Audre Lorde was, as she described, “a black woman warrior poet” who was born in Harlem and lived from 1934 until her death in 1992, after a 14-year struggle with breast cancer. Lorde was, in many ways, a survivor who worked to end the many silences in black women's history. As a mother, lesbian, feminist, African American, and a cancer survivor, Lorde reflects the multiplicity of black women's existence.
It is the connection between the silence about black women's history and black women's continued oppression that Lorde's work examines. Dating from slavery, black women's sexuality was owned and used by white slave owners in two main ways: for the reproduction of wealth and labor through enforced pregnancies, and as an outlet for white men's desire in a system where white women were seen as chaste. Thus, enforced mating, pregnancy, childbearing, and rape were routine experiences for black women under slavery. Furthermore, marriages between black men and women were outlawed under slavery, making it impossible for black women to be “respectable.”
Even after slavery ended, the systematic lynching of black men, women, and children as well as Reconstruction prohibition of relations between whites and blacks contributed to the continuation of a daily pattern of social dominance. The enforced use of black women's sexuality under slavery, compounded by generations of sexual violence, together meant that black women must not only struggle against multiple oppressions from the exterior, but they must also contend with a legacy of silence from within. Lorde's writing shows a collective, institutionally enforced silence for black women that is accompanied by an individual, psychically enforced silence within black women themselves.
Audre Lorde's autobiographical narrative, Zami: A New Spelling of My Name, tells the story of a black lesbian woman coming to consciousness through a history of traumatic violence toward black women. There are several instances of abuse in her narrative: from the white monsignor at her Catholic school, against her friend, Gennie; from her father; and from a man in a neighboring apartment when she is a young woman. The results of these incidents manifest themselves in the inability to feel or speak about them, or feel grief at her father's death. In telling her story, Lorde is also telling the collective history of African women under colonization and slavery, as well as the collective history of all women and girls, like Gennie, who suffer from sexual abuse. In speaking out about her silence, she intends to provide a model for collective and individual healing.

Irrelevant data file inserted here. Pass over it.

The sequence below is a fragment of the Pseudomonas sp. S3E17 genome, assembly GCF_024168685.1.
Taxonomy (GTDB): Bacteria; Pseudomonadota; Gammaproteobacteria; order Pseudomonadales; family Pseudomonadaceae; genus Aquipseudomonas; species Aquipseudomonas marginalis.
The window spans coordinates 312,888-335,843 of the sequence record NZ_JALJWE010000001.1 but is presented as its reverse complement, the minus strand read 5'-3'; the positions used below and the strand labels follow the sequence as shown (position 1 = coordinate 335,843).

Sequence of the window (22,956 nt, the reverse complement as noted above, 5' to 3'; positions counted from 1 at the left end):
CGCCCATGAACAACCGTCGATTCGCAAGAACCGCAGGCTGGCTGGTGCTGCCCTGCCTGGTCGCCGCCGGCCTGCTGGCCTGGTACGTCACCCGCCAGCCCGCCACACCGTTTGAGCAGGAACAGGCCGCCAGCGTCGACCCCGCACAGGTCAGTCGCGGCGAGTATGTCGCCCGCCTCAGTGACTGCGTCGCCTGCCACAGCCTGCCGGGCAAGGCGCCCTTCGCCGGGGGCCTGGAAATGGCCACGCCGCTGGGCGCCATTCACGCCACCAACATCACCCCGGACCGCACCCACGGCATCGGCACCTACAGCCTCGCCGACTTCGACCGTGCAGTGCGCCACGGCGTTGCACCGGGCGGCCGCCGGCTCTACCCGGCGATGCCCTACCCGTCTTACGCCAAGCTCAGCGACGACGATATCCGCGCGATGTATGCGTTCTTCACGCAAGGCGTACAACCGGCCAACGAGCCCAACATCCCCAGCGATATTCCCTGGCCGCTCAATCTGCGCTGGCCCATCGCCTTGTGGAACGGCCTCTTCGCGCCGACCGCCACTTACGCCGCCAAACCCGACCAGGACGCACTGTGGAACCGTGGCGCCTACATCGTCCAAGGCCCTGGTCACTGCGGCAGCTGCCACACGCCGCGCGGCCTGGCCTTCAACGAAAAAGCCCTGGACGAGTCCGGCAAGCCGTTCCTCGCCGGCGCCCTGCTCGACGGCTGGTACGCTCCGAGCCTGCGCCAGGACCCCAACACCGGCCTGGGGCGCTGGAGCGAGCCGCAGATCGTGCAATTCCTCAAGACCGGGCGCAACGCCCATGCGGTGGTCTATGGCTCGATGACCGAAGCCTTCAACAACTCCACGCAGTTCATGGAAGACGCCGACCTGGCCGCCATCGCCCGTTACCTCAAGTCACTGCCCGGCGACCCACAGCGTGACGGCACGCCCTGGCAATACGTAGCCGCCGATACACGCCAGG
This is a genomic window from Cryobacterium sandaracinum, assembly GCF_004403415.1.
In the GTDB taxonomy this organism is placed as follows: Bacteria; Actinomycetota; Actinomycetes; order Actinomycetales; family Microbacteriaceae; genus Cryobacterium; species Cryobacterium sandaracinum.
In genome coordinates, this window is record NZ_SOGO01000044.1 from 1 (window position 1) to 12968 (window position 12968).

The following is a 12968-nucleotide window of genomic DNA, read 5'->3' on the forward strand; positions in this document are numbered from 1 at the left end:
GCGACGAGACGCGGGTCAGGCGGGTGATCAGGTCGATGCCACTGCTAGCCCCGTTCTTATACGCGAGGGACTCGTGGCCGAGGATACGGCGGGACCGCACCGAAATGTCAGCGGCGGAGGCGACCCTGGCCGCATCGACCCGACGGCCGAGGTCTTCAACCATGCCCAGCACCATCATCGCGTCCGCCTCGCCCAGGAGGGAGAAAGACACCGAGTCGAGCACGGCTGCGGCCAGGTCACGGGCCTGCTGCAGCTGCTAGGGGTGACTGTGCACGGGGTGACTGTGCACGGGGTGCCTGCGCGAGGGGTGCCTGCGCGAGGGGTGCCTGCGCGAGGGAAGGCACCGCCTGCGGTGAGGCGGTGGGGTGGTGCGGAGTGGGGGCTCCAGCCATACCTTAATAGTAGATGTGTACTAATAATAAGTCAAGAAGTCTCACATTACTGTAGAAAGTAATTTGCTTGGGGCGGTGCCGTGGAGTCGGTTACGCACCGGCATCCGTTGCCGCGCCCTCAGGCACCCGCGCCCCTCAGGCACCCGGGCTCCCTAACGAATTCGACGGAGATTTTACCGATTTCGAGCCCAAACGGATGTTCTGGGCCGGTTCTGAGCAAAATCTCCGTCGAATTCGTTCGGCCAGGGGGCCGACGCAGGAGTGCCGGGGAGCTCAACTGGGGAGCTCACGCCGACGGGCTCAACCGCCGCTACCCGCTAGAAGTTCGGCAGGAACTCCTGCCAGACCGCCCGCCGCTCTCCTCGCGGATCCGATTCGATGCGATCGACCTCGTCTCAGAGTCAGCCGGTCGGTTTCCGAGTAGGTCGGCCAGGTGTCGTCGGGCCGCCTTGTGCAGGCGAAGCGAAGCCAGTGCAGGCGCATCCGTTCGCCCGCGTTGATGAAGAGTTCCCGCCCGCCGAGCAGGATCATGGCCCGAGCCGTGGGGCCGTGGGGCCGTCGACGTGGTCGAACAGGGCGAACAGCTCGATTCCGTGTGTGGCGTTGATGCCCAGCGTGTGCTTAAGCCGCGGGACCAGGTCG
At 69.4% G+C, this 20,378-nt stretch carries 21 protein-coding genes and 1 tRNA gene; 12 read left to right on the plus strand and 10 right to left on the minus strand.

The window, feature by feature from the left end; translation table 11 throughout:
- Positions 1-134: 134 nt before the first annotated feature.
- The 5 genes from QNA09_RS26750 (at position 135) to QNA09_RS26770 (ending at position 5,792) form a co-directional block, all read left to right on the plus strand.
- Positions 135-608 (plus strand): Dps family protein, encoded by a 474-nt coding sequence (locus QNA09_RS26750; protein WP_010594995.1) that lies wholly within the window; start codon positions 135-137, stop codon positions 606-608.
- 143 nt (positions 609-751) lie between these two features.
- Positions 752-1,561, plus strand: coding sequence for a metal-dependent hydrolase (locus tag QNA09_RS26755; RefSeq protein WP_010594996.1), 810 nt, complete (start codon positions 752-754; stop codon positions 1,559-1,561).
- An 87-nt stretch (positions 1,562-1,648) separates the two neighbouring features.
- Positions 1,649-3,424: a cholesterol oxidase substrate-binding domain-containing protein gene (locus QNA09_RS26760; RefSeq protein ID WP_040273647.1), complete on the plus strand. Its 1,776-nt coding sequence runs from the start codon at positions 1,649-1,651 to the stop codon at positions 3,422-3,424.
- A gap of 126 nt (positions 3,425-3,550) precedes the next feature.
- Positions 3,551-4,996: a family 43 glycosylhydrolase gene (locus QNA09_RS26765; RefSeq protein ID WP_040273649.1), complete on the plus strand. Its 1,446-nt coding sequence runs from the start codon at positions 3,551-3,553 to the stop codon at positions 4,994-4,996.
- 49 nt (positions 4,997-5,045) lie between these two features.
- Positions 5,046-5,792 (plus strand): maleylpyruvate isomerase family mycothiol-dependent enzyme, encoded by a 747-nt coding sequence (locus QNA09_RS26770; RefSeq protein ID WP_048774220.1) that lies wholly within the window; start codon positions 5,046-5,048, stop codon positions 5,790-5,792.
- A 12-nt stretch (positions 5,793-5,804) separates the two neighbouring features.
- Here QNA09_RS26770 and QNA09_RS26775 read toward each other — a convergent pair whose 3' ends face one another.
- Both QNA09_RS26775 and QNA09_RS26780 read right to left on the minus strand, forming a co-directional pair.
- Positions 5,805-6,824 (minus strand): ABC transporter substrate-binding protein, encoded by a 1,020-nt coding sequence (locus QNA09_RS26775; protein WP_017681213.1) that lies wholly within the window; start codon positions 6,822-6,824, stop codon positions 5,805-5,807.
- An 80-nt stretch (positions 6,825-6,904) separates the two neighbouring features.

Lorde's entire life's work can be read as an attempt to learn and teach how to dream, learning how to remember the pasts that one would rather forget, and to speak of the dreams that scare one to silence. In poems such as “Suffer the Children,” “Rites of Passage (to MLK jr.),” “For Each of You,” and “Equinox,” Lorde teaches that learning to dream the future is only possible by learning to speak through the silence of the past.
Lorde's concern with silence shows that paradoxically, it is only through the very act of speech that there is any hope for the survivor. First, silence can only be overcome by speaking, and furthermore, such speech must come even in the face of fear. Second, there is the silence that results from a history of collective, institutionalized sexual violence enforced upon black women, as well as individual and traumatic sexual violence. As Lorde writes in Black Mother Woman, “I learned from you / to define myself / through your denials.” These silences are both external and internal, both collective and individual, and the speech that overcomes it must occur at both levels.